Monday, December 5, 2011

I Say Wex-ler, You Say Wac-slr

Check out this refreshing article from Scientific American about the hidden intelligence that is being overlooked in autistics.  In low-functioning, mid-functioning, verbal/nonverbal, physically impaired/non, mainstreamed or in special education classrooms.

Do you have a child on the spectrum who has a penchant for patterns, rhymes, visual spatial, logic, science, equations, music, art?  As parents we see these abilities in our kids.  Schools, social activities and mainstream settings usually don't unless they're in a progressive community.  Not to say that all autistic kids are brilliant, as not all typical kids are.  But they have abilities that aren't seen, therefore they aren't given a chance to grow and nurture their gifts.  Think about how most autistics have taken to computer games, ipad apps, learning tools and communication devices.  They barely need training, it is instinctual.  What about their repetitive activities, noises or rocking movements?  

We say young children take risks of daring physical feats because they lack the fear that adults have.  They leap before they look.  I believe it's this way with many autistics.  They take leaps of thought we may not take because of preconceived ideas, logic, social mores, religious beliefs, current events, etc.  Instead they blurt out their answers, see information as black and white; because they do not have to overcome fear or mental obstacles, social phobia.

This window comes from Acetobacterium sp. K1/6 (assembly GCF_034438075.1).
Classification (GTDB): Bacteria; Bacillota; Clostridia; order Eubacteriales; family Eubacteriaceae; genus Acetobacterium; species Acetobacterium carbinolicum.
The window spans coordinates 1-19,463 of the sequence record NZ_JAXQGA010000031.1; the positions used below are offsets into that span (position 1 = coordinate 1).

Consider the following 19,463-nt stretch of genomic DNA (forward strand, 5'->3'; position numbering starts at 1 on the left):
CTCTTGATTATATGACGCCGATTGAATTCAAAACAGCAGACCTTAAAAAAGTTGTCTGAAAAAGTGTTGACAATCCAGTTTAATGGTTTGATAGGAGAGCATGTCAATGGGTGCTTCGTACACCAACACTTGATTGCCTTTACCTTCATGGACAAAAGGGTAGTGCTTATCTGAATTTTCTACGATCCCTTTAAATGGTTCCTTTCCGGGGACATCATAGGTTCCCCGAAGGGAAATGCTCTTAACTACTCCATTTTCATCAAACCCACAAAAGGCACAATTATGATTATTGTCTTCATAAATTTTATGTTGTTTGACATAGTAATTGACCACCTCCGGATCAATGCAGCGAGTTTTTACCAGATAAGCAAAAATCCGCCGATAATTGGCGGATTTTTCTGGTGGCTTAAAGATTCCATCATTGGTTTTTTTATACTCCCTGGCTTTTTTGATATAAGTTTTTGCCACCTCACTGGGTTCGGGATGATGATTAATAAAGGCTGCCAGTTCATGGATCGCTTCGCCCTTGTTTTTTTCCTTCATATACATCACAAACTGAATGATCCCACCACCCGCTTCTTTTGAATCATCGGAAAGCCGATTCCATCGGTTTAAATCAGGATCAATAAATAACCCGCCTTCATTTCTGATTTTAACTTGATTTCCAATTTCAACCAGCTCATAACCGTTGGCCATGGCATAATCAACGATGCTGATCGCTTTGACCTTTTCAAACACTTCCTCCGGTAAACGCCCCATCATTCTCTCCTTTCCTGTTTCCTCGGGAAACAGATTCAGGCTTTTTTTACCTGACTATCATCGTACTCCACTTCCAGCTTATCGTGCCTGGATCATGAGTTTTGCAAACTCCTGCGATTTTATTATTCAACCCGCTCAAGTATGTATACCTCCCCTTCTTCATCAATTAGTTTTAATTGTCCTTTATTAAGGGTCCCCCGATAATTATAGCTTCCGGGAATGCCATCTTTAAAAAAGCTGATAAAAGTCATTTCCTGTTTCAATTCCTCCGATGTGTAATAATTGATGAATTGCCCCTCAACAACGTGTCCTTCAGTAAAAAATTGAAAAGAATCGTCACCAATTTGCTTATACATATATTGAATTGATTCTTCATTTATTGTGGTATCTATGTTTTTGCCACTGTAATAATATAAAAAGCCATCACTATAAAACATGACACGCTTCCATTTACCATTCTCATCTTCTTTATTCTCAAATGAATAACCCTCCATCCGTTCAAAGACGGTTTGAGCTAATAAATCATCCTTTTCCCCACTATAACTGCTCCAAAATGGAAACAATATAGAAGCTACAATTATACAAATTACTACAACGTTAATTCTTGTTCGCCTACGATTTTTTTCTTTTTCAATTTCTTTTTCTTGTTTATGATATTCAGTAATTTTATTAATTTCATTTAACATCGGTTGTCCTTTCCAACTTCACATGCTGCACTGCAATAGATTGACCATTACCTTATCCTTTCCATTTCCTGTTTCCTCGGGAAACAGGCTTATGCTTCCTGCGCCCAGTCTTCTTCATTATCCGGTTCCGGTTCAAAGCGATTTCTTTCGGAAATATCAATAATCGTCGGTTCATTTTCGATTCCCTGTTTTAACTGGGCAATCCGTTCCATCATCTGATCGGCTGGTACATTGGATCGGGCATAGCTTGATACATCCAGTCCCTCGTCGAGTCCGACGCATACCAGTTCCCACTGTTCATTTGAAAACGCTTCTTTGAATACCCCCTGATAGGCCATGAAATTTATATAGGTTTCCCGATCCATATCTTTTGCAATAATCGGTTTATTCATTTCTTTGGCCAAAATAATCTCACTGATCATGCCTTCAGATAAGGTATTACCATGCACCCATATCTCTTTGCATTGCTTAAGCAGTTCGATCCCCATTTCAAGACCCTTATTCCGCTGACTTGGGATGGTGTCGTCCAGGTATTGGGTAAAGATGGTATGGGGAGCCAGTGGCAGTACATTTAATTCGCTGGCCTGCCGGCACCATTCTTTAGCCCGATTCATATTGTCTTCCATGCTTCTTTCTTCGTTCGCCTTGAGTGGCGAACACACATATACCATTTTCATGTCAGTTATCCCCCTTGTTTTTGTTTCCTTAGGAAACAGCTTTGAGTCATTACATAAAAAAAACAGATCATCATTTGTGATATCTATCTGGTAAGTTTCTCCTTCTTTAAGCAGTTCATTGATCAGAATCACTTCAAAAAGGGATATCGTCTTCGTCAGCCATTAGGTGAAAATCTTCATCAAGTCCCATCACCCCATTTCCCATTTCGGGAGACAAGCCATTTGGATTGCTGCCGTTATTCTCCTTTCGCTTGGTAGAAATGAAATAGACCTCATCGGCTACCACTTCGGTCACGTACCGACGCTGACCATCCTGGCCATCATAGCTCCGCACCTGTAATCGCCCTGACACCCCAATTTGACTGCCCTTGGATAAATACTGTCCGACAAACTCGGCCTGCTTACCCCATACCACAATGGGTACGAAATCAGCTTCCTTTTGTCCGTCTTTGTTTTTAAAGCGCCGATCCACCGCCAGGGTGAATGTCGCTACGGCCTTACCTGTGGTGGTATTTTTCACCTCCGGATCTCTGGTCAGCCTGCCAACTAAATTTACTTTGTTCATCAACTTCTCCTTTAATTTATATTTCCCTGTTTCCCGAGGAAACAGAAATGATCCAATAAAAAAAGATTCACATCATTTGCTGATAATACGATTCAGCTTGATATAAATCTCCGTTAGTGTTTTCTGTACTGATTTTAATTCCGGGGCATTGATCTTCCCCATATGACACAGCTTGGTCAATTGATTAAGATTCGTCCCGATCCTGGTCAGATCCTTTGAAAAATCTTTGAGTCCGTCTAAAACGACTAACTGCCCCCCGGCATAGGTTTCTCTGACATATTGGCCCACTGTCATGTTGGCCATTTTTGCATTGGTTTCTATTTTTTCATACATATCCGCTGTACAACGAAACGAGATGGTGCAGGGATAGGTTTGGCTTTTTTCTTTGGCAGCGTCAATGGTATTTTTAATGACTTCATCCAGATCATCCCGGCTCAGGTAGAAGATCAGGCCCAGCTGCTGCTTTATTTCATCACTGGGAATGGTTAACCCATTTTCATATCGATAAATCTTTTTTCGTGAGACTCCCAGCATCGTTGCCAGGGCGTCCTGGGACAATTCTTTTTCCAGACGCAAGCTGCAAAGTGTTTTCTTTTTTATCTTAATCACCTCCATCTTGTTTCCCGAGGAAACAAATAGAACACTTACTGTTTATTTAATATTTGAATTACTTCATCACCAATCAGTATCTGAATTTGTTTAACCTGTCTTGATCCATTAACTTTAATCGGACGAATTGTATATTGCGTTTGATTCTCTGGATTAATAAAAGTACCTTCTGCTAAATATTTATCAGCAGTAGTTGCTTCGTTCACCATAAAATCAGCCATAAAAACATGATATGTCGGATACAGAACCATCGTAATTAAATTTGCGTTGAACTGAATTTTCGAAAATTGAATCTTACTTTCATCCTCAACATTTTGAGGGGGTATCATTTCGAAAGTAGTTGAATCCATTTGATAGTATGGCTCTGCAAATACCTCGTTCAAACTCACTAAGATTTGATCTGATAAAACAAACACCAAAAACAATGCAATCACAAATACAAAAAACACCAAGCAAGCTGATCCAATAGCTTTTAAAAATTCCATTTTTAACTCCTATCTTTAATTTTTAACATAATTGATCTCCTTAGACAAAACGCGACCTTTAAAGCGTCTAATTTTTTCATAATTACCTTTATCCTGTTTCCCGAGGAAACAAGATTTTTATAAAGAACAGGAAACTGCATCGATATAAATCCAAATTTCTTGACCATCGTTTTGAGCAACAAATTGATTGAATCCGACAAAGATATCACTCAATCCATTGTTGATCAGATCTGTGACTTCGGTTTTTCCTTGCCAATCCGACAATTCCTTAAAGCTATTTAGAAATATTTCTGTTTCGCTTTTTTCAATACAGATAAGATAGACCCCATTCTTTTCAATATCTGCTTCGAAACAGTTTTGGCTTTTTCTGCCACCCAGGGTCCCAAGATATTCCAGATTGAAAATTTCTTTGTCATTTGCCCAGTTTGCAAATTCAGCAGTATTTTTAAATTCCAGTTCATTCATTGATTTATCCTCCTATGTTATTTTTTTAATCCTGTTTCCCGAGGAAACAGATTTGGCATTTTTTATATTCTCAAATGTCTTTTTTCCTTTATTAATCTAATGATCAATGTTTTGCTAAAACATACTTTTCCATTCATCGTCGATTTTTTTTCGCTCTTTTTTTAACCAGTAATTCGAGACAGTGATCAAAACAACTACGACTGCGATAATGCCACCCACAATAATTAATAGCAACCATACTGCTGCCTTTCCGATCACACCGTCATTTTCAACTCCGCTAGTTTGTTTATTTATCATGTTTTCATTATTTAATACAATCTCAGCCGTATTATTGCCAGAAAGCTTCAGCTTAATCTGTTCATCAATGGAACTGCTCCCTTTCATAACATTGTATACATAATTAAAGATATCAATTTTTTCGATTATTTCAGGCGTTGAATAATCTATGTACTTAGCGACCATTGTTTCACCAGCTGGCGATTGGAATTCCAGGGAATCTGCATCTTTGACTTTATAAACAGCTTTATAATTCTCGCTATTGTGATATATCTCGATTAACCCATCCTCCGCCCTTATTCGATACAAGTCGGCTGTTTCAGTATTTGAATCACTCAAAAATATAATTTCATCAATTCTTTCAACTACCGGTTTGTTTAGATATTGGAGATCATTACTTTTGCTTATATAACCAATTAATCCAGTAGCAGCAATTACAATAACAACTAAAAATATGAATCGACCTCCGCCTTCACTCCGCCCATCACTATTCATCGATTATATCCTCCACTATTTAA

They:  See ~ React ~ Report  

Spectrum brains may "see", or experience the world around them differently.  As Temple Grandin says, "Different, not better."  But maybe it IS better.  Wouldn't it be great to think so?

Does your child or loved one on the spectrum have a splinter skill?  Do you nurture it, tap into their strength?  Do you search for practical applications for those skills so that they may become productive adults?  How about your schools - have they discovered any hidden treasures?

Back to the Scientific American article.
I LOVE this comment:
Comment #12:
Could it be that autism is merely the genetic growth and development of the human brain along its way to its next iteration?

What a fun, interesting concept to mull around.  Perhaps they are to be revered by all, not just their caregivers.  What do you think?

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